At I/O 2019 a few months back, Google announced two impressive features that not only improve the accessibility of the Android platform but also offered users more ways to interact with the world around them as well as with digital content. Live Transcribe, as the name says, transcribed sounds the phone picks up around it into text while Live Caption did the same for audio playing on the device itself. The former already rolled out with Android 10 as promised but Live Caption has still to see the light of day. That may be coming in two weeks and it could be a very impressive headlining feature for the phone.
If you consider how long YouTube has been doing live captions, Android 10’s new accessibility feature might not be all that novel. What makes Live Caption impressive, however, is not the fact that it exists but that it works without an Internet connection and for a variety of popular video apps on Android. Based on XDA’s test of the feature, it may actually be impressive in its accuracy as well.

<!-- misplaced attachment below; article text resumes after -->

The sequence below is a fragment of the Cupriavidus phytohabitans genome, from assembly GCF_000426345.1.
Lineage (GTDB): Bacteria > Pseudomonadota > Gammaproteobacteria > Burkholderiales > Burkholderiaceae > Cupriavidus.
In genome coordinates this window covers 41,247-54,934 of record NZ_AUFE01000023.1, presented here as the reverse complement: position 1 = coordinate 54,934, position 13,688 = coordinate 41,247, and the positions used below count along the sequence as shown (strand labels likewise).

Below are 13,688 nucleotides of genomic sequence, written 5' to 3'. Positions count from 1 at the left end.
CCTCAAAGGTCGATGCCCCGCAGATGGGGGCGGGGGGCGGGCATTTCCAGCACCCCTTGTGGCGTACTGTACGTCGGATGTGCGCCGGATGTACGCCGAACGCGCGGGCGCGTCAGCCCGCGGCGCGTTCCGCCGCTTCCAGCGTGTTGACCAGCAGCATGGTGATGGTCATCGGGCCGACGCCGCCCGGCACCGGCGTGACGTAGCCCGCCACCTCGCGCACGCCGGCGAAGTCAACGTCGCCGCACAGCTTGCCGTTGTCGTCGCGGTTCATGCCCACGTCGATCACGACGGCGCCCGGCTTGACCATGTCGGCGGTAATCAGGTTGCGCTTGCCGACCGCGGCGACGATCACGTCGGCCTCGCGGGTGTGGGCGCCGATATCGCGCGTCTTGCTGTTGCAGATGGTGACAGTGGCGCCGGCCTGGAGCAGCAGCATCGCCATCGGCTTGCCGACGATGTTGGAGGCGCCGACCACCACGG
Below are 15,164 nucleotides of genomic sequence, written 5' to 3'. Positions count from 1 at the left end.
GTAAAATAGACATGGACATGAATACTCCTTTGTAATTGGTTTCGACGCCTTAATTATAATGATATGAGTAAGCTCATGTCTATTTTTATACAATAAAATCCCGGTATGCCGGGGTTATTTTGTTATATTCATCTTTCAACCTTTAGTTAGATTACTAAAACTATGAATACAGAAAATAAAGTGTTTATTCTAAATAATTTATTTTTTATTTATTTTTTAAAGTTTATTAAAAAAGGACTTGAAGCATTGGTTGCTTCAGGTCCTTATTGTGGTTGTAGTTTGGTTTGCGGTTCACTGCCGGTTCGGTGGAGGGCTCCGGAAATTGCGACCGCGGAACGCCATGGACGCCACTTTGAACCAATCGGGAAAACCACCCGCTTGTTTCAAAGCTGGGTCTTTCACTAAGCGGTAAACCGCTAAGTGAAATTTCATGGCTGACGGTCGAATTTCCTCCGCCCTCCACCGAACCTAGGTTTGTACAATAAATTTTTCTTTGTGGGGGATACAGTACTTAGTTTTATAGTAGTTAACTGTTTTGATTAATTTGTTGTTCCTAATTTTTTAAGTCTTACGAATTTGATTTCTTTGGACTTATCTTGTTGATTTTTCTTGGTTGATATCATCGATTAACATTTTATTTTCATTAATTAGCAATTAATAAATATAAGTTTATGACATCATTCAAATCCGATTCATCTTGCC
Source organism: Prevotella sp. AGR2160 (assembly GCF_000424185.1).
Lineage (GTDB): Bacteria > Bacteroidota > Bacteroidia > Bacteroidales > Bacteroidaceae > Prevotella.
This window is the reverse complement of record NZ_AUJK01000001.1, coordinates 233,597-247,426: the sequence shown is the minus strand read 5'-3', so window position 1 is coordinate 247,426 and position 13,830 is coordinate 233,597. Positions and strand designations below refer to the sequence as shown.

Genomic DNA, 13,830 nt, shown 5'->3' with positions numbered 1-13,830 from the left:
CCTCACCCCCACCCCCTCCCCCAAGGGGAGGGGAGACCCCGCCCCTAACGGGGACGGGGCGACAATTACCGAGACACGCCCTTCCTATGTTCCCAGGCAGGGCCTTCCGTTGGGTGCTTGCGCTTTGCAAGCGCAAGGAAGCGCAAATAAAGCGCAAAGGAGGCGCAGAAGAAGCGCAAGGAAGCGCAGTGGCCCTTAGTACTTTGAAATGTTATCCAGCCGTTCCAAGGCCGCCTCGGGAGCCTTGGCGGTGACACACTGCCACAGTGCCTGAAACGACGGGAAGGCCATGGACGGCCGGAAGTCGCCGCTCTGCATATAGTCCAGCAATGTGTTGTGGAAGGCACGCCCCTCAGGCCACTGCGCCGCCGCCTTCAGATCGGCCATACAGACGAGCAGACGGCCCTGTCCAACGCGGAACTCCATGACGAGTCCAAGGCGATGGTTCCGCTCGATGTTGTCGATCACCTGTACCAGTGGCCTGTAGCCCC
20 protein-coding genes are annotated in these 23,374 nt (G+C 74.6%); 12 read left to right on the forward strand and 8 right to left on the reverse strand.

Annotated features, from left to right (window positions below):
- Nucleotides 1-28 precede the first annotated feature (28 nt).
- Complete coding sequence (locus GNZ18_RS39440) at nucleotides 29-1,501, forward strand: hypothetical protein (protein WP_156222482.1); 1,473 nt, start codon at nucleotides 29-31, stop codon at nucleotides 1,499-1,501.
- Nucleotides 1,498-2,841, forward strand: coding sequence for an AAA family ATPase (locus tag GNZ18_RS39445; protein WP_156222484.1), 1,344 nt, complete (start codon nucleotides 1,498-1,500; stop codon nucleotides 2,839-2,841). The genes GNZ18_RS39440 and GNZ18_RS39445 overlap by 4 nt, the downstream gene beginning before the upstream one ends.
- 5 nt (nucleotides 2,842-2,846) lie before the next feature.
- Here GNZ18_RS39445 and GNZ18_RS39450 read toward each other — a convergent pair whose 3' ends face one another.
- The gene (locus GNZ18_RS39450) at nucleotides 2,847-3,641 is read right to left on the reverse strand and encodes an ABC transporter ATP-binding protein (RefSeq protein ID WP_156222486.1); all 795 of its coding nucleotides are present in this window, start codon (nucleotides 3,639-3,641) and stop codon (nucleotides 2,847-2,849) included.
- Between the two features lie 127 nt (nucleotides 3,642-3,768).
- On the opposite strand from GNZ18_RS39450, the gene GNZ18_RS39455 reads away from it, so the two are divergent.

Like with Live Transcribe, the feature’s settings live in Android’s Accessibility settings, as it is primarily intended for users with certain disabilities. That it benefits even perfectly able users is just a side effect and proof that integrating accessibility features actually benefits everyone. Just ask iPad users who can now use mice.
The settings for Live Caption are, at the moment, pretty bare. One can select a language but, unsurprisingly, only English is available the moment. One can have the toggle for Live Caption available on Android’s volume OSD, in addition to the Quick Toggle at the top. Amusingly, there’s also an option to mask profanity with ****s.
Live Caption’s pre-release performance was reported to be “good enough” but far from perfect. While its debut with the Pixel 4 is almost assured, the bigger question now is where else will it be available. Given the processing power and storage space needed, Google said only high-end Android phones will be compatible but even that is a rather wide range.